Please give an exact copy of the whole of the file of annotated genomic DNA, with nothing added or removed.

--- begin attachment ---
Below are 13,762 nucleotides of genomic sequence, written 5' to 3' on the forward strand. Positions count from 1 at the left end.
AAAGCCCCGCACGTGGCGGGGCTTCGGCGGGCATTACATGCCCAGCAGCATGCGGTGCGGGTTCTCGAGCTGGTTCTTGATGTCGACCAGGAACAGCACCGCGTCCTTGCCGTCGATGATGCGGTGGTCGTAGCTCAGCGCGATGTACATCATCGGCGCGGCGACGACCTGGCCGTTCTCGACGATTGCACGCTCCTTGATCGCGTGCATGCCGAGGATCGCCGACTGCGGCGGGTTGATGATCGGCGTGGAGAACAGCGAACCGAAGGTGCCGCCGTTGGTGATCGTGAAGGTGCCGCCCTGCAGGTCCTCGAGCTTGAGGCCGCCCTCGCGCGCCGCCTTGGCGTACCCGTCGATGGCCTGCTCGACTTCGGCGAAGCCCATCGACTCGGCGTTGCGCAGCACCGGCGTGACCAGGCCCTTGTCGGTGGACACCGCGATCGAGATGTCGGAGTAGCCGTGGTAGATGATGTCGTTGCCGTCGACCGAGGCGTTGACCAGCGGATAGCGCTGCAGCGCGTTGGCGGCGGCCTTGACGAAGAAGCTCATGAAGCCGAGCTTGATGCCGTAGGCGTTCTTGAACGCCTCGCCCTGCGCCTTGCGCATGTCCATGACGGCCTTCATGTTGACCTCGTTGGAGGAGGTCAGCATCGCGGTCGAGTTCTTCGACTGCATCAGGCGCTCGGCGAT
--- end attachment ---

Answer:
Below are 13,762 nucleotides of genomic sequence, written 5' to 3' on the forward strand. Positions count from 1 at the left end.
AAAGCCCCGCACGTGGCGGGGCTTCGGCGGGCATTACATGCCCAGCAGCATGCGGTGCGGGTTCTCGAGCTGGTTCTTGATGTCGACCAGGAACAGCACCGCGTCCTTGCCGTCGATGATGCGGTGGTCGTAGCTCAGCGCGATGTACATCATCGGCGCGGCGACGACCTGGCCGTTCTCGACGATTGCACGCTCCTTGATCGCGTGCATGCCGAGGATCGCCGACTGCGGCGGGTTGATGATCGGCGTGGAGAACAGCGAACCGAAGGTGCCGCCGTTGGTGATCGTGAAGGTGCCGCCCTGCAGGTCCTCGAGCTTGAGGCCGCCCTCGCGCGCCGCCTTGGCGTACCCGTCGATGGCCTGCTCGACTTCGGCGAAGCCCATCGACTCGGCGTTGCGCAGCACCGGCGTGACCAGGCCCTTGTCGGTGGACACCGCGATCGAGATGTCGGAGTAGCCGTGGTAGATGATGTCGTTGCCGTCGACCGAGGCGTTGACCAGCGGATAGCGCTGCAGCGCGTTGGCGGCGGCCTTGACGAAGAAGCTCATGAAGCCGAGCTTGATGCCGTAGGCGTTCTTGAACGCCTCGCCCTGCGCCTTGCGCATGTCCATGACGGCCTTCATGTTGACCTCGTTGGAGGAGGTCAGCATCGCGGTCGAGTTCTTCGACTGCATCAGGCGCTCGGCGAT